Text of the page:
DEAR DR. ROACH: I’m 70, Caucasian and slim. I was diagnosed with osteoporosis five years ago. Before that, I took Fosamax for five years. The only things I take are 1,000 mg calcium citrate, 3 mg boron and a multivitamin containing 2,000 IU vitamin D. An X-ray showed three compression fractured vertebra. I read that taking more than 1,000 IU of vitamin D can cause bone mass loss! I started crying thinking that I caused the fractures from taking too much vitamin D. I’ve stopped the multivitamin and just take 500 IU of the vitamin D. I’m outside an hour a day. Do you know of bone mass loss from too much? — V.W.
ANSWER: Low levels of vitamin D are a common and treatable cause of bone loss, which can ultimately lead to fractures. It’s a good idea to check the vitamin D level in people with known osteoporosis. There remains some controversy about the optimum level of vitamin D, but a level between 30 and 50 ng/mL is generally considered safe.
Very high levels of vitamin D can cause calcium to come out of bones, and can cause risk of kidney stones as well as symptoms. However, this is almost unheard of in a dose less than 4,000 units daily. I think it is very unlikely that you were taking too much vitamin D, so there’s no need to blame yourself.
Although people with boron deficiency are at higher risk of bone loss, using boron as part of osteoporosis treatment has never been shown to reduce fracture rates. I don’t recommend boron supplementation. Leafy green vegetables like spinach and kale are good sources in the diet.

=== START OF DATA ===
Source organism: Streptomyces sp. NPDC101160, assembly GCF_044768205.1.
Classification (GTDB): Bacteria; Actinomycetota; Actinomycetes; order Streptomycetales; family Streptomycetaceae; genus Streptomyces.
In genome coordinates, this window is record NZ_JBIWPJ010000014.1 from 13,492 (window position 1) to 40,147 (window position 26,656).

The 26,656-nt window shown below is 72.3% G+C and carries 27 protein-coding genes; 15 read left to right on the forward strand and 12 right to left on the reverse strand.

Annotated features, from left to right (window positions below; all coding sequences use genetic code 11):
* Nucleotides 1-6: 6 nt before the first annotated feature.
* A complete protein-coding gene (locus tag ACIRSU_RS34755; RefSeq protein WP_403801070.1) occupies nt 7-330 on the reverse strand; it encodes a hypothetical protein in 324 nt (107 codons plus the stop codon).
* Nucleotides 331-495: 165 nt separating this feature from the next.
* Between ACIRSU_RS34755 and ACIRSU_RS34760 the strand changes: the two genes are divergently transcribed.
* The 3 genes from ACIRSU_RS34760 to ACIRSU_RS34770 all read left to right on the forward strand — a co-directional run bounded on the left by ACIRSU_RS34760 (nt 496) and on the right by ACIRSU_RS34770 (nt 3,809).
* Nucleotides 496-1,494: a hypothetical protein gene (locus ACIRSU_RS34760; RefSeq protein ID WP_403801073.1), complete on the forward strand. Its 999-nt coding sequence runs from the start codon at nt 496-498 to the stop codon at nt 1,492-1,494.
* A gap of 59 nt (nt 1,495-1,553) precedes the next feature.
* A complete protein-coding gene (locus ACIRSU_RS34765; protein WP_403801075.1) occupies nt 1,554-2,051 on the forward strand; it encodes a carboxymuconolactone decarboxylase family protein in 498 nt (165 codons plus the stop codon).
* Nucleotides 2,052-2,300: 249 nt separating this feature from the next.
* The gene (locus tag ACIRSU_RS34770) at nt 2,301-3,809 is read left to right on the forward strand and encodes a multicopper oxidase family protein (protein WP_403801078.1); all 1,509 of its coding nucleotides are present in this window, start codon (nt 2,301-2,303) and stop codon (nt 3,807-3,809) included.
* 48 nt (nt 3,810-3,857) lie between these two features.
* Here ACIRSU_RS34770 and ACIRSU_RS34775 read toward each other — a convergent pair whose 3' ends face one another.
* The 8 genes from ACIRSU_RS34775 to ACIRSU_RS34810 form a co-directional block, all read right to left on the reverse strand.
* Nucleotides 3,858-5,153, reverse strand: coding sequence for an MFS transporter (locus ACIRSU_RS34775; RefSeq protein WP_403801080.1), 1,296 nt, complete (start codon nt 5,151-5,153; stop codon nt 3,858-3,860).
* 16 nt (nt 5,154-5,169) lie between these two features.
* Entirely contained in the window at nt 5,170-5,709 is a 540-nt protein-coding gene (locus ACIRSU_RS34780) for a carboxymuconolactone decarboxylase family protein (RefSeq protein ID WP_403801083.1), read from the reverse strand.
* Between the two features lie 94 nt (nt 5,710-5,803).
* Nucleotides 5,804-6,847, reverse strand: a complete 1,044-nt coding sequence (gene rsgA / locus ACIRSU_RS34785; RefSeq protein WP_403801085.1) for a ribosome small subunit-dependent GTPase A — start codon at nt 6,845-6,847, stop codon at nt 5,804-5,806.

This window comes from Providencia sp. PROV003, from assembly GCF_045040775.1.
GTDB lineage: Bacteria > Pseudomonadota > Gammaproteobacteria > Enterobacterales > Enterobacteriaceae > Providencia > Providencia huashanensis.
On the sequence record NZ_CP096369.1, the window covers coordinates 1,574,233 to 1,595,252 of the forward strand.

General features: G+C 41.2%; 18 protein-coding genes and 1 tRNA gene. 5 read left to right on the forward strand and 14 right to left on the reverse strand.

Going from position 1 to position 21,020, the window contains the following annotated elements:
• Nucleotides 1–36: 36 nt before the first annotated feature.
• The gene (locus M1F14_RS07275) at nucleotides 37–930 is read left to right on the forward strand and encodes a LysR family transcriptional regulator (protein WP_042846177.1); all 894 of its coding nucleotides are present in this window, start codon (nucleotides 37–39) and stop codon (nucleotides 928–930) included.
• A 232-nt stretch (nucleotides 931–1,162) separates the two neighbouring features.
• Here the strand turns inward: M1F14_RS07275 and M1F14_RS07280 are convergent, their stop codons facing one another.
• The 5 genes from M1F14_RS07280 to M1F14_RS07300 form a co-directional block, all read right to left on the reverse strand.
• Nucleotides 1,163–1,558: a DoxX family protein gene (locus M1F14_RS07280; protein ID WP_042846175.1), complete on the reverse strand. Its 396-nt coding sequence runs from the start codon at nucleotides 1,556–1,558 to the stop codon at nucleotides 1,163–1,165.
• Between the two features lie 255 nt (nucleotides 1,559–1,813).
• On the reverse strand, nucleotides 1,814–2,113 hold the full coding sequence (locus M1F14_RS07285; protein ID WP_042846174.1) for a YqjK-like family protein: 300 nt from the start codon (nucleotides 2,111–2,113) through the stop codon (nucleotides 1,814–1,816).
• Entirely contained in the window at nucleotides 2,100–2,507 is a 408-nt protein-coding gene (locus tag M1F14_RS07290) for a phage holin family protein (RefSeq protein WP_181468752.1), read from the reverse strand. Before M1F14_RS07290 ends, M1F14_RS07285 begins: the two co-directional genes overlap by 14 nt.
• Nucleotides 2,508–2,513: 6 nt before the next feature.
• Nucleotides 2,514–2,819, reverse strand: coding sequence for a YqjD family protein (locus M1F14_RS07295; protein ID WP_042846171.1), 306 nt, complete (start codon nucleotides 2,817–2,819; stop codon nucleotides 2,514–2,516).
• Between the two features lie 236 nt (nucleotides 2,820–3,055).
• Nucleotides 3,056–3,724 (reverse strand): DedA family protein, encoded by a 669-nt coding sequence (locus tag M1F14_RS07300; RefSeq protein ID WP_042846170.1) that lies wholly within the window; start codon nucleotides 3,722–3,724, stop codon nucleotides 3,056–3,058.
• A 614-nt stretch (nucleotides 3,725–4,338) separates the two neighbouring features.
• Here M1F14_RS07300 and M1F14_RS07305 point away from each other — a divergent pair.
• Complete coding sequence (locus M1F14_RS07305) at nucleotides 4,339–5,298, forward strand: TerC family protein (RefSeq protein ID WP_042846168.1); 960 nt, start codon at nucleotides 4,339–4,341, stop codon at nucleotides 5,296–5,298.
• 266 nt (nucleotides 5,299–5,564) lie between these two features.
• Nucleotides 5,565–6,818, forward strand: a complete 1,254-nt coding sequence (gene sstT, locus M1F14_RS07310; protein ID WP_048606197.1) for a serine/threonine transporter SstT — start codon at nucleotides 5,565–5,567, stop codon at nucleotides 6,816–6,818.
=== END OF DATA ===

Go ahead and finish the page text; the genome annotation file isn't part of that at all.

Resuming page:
DEAR DR. ROACH: If you are an 80-year-old woman who has used Synthroid for decades, could it be the cause of osteoporosis and significant bone loss of the jaw? — D.M.P.
ANSWER: Excess thyroid hormone clearly causes reductions in bone density and increases the risk of fractures. Synthroid, a brand of levothyroxine, is used to replace thyroid hormone in people who can’t make it (called hypothyroidism), especially people who have autoimmune thyroid disease causing a too-low level of thyroid hormone and people who have had surgery on their thyroid gland.
Healthy bone is metabolically active. Bone-absorbing cells (osteoclasts) constantly “eat” away bone, followed by bone-creating cells (osteoblasts), which come in and lay down new bone. One professor I had likened it to road repair: Bones, like roads, sustain damage over time. A repair team needs to dig up the bad road and replace it with new pavement. But the processes must be balanced — too much digging without repaving and the road is full of holes; not enough removal of damaged road and the slapped-down repairs are weak and inefficient.
Without treatment of hypothyroidism, bone absorption is slowed and bone density actually increases. Unfortunately, people with untreated hypothyroidism also are at risk for fracture: Without normal reabsorption of bone balanced with new bone formation, bone can become brittle. The opposite is true in hyperthyroidism: Bone absorption is faster than new bone formation. Too much and too little thyroid both lead to fracture risk, but too much is probably worse.
If the thyroid levels are right where they should be, then there is no increased risk for osteoporosis or fracture. Unfortunately, that doesn’t protect a woman from developing bone loss, and most 80-year-old women will have significant reductions in their bones compared with young women, even with normal thyroid levels.